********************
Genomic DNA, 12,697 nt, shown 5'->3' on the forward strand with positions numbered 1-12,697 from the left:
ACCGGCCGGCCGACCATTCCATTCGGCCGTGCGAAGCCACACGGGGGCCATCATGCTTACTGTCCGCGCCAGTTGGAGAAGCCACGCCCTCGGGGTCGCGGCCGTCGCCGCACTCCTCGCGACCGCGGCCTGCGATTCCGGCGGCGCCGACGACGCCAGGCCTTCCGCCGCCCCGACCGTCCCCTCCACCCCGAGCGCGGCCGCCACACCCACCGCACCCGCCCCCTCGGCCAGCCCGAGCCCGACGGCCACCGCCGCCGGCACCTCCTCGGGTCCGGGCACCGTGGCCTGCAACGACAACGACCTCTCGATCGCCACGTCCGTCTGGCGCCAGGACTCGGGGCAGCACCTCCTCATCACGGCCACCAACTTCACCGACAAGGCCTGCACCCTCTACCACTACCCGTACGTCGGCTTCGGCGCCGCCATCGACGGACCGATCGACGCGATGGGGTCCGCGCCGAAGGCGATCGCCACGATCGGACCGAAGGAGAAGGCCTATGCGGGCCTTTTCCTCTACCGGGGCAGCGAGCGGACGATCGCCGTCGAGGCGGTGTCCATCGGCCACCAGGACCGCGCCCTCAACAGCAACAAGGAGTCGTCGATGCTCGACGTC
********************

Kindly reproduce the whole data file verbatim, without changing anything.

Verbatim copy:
Genomic DNA, 12,697 nt, shown 5'->3' on the forward strand with positions numbered 1-12,697 from the left:
ACCGGCCGGCCGACCATTCCATTCGGCCGTGCGAAGCCACACGGGGGCCATCATGCTTACTGTCCGCGCCAGTTGGAGAAGCCACGCCCTCGGGGTCGCGGCCGTCGCCGCACTCCTCGCGACCGCGGCCTGCGATTCCGGCGGCGCCGACGACGCCAGGCCTTCCGCCGCCCCGACCGTCCCCTCCACCCCGAGCGCGGCCGCCACACCCACCGCACCCGCCCCCTCGGCCAGCCCGAGCCCGACGGCCACCGCCGCCGGCACCTCCTCGGGTCCGGGCACCGTGGCCTGCAACGACAACGACCTCTCGATCGCCACGTCCGTCTGGCGCCAGGACTCGGGGCAGCACCTCCTCATCACGGCCACCAACTTCACCGACAAGGCCTGCACCCTCTACCACTACCCGTACGTCGGCTTCGGCGCCGCCATCGACGGACCGATCGACGCGATGGGGTCCGCGCCGAAGGCGATCGCCACGATCGGACCGAAGGAGAAGGCCTATGCGGGCCTTTTCCTCTACCGGGGCAGCGAGCGGACGATCGCCGTCGAGGCGGTGTCCATCGGCCACCAGGACCGCGCCCTCAACAGCAACAAGGAGTCGTCGATGCTCGACGTC